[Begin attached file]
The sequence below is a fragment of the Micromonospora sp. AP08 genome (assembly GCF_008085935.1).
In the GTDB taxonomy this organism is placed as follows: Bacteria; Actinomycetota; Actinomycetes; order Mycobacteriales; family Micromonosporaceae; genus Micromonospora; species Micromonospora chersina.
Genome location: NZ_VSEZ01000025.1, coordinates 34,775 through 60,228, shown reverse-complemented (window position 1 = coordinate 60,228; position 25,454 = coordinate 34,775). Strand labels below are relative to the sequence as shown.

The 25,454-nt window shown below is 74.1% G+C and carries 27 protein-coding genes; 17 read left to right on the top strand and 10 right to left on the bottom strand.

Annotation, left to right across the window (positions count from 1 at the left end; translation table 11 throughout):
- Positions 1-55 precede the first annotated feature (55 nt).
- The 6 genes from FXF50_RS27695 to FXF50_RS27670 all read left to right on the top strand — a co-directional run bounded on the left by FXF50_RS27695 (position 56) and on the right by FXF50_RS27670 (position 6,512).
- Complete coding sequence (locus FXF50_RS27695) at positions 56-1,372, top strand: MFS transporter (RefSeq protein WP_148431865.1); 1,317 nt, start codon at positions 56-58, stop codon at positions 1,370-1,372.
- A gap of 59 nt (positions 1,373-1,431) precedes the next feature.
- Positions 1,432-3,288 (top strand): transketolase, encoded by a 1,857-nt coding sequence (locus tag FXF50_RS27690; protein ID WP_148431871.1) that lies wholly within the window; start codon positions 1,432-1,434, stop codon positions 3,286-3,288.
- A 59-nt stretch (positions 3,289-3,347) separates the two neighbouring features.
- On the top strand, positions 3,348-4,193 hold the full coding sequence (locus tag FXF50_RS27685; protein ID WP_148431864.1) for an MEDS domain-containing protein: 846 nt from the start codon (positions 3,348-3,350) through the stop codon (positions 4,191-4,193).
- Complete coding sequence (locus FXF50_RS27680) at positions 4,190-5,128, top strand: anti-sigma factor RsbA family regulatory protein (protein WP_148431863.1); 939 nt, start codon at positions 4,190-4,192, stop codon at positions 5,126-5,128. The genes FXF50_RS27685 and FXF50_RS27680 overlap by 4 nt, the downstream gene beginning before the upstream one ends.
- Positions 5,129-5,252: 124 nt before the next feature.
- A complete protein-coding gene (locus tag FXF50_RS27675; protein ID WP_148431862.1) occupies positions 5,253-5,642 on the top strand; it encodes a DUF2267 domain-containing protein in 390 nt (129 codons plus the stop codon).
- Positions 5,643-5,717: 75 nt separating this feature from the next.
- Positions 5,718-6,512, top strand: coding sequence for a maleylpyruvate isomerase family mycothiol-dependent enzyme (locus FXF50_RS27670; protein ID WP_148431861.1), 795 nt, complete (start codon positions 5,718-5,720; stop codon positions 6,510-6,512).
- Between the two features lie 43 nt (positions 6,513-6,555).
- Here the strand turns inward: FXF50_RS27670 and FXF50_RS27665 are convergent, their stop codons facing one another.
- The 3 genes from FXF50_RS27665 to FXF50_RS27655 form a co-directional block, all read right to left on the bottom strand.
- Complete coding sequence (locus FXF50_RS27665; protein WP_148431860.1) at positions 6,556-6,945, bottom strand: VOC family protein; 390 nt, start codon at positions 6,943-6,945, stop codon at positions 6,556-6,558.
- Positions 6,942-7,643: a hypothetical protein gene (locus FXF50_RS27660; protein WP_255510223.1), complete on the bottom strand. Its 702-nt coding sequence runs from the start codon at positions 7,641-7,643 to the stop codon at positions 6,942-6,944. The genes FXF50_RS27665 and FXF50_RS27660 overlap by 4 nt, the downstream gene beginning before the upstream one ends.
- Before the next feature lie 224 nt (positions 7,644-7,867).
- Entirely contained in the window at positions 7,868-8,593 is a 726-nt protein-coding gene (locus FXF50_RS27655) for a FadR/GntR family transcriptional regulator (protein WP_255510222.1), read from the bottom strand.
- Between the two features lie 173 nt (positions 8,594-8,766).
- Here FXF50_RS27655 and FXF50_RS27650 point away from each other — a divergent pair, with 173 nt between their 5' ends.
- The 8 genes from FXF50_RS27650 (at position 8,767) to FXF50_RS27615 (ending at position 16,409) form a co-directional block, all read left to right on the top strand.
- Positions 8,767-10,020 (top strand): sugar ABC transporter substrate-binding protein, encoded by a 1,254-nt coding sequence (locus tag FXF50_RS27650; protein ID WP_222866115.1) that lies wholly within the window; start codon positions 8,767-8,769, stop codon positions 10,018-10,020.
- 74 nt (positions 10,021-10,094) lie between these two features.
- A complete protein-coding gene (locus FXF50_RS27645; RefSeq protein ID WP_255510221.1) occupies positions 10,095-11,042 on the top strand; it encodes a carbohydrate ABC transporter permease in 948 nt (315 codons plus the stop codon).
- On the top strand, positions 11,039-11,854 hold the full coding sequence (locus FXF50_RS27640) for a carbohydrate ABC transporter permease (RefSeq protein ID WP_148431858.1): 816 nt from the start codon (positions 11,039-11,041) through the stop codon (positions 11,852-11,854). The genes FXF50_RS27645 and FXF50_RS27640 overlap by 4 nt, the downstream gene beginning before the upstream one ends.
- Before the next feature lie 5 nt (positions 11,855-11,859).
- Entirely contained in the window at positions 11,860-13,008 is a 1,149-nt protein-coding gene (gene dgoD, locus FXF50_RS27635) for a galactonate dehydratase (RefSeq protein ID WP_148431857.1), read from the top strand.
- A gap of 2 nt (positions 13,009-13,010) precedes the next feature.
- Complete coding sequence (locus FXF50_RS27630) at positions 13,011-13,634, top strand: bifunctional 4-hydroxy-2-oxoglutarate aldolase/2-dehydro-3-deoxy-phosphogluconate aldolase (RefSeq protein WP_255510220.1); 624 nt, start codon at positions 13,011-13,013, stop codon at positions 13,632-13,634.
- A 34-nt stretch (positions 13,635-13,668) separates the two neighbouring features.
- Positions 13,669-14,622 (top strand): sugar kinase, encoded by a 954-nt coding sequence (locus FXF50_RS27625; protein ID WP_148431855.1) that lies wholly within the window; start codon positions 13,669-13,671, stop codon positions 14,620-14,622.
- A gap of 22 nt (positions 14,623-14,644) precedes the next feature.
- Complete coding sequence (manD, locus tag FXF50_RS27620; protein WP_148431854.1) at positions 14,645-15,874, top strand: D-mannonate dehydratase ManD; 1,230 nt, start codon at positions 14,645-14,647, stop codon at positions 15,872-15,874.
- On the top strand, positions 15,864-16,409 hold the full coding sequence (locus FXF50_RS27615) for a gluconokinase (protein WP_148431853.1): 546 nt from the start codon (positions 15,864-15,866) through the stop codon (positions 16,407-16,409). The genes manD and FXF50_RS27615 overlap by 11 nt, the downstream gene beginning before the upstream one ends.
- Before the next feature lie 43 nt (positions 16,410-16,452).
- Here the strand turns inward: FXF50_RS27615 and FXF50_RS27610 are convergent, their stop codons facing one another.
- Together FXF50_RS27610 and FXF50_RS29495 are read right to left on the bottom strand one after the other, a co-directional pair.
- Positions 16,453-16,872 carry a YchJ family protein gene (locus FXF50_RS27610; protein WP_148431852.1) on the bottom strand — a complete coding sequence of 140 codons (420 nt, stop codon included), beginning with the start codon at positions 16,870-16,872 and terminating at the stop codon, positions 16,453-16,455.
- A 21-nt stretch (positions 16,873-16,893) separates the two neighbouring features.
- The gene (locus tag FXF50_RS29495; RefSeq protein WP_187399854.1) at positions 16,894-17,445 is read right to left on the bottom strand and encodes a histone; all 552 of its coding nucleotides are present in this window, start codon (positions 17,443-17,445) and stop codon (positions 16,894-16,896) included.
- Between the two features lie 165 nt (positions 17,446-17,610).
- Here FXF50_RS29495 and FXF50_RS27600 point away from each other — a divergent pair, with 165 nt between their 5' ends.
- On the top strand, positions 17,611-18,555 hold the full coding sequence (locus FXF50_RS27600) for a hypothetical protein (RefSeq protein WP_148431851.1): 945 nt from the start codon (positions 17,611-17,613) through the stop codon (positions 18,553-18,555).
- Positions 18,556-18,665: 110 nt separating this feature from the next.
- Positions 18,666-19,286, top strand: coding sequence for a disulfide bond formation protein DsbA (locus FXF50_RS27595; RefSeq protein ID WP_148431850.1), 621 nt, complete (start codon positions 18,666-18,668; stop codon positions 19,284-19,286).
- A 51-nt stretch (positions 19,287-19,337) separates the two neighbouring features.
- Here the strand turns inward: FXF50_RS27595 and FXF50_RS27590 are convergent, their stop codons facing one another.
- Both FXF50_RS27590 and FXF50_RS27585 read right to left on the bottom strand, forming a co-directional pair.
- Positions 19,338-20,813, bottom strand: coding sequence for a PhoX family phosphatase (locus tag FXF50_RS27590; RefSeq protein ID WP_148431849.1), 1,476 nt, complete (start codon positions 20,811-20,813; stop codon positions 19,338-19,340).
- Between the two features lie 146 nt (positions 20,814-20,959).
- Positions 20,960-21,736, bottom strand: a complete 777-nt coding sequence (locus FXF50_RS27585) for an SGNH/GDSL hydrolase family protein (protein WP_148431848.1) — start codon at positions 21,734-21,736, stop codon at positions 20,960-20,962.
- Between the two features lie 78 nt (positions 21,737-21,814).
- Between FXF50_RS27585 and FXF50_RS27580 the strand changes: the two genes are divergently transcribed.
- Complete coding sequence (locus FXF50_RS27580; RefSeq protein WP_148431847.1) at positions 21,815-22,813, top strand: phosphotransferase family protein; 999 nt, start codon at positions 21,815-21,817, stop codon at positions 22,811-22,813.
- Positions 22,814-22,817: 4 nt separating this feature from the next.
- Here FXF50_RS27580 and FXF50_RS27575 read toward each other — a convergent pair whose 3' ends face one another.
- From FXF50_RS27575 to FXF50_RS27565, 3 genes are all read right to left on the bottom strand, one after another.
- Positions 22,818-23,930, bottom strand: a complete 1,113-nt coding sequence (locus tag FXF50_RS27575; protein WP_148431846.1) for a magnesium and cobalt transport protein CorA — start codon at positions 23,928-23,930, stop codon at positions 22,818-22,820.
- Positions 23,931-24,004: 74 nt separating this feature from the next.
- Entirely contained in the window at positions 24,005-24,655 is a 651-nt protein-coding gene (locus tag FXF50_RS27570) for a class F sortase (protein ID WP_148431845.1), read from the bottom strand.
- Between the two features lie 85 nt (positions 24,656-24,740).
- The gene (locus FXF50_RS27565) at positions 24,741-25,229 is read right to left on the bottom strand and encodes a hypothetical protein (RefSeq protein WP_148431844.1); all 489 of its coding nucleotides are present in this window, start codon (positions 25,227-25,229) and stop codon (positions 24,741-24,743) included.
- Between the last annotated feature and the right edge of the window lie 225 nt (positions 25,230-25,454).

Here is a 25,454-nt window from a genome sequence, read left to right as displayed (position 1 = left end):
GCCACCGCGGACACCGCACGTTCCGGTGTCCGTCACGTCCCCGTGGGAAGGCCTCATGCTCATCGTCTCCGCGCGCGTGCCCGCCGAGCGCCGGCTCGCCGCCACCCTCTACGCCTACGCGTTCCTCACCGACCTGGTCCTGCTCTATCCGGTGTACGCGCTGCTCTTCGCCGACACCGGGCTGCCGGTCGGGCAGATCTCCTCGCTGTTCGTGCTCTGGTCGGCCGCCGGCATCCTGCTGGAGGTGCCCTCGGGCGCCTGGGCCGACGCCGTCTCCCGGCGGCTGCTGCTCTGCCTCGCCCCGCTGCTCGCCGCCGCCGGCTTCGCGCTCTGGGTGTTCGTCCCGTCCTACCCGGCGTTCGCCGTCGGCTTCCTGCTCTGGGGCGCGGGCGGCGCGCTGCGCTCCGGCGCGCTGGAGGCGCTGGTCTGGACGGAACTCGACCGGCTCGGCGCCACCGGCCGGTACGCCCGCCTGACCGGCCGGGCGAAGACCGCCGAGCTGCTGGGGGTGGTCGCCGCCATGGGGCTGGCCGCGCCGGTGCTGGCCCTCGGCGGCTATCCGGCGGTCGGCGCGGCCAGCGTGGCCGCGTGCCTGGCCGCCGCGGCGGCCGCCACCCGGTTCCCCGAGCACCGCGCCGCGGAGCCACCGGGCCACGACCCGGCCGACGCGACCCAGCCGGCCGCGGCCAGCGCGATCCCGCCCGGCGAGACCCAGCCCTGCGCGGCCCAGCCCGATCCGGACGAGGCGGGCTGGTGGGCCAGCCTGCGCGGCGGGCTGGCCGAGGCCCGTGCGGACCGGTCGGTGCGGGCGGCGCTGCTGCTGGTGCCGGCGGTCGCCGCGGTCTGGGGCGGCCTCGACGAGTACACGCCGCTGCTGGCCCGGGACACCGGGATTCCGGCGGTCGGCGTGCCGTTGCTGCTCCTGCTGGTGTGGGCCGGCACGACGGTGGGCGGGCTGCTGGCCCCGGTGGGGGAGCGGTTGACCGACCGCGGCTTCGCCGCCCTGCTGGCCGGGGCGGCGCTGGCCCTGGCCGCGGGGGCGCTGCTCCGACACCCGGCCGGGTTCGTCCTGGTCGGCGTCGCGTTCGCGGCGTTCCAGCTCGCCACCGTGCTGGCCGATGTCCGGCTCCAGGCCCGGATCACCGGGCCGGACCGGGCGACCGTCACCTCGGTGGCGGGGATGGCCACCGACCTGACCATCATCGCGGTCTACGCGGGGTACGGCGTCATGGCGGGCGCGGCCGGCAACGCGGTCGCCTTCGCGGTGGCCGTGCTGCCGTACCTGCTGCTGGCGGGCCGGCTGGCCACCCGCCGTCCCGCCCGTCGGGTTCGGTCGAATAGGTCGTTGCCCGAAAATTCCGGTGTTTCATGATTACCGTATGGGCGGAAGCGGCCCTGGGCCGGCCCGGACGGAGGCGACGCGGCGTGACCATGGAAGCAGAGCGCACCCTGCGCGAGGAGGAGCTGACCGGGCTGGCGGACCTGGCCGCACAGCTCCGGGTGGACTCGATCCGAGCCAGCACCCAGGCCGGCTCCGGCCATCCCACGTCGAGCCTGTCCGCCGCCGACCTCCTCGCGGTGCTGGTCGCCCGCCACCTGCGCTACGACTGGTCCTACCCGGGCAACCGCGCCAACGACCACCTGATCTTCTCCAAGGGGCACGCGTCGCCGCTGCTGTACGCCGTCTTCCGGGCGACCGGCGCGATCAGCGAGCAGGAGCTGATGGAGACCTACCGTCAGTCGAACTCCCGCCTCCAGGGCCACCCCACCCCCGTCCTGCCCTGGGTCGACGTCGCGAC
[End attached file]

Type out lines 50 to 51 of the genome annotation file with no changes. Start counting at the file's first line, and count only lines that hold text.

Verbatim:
- Positions 18,556-18,665: 110 nt separating this feature from the next.
- Positions 18,666-19,286, top strand: coding sequence for a disulfide bond formation protein DsbA (locus FXF50_RS27595; RefSeq protein ID WP_148431850.1), 621 nt, complete (start codon positions 18,666-18,668; stop codon positions 19,284-19,286).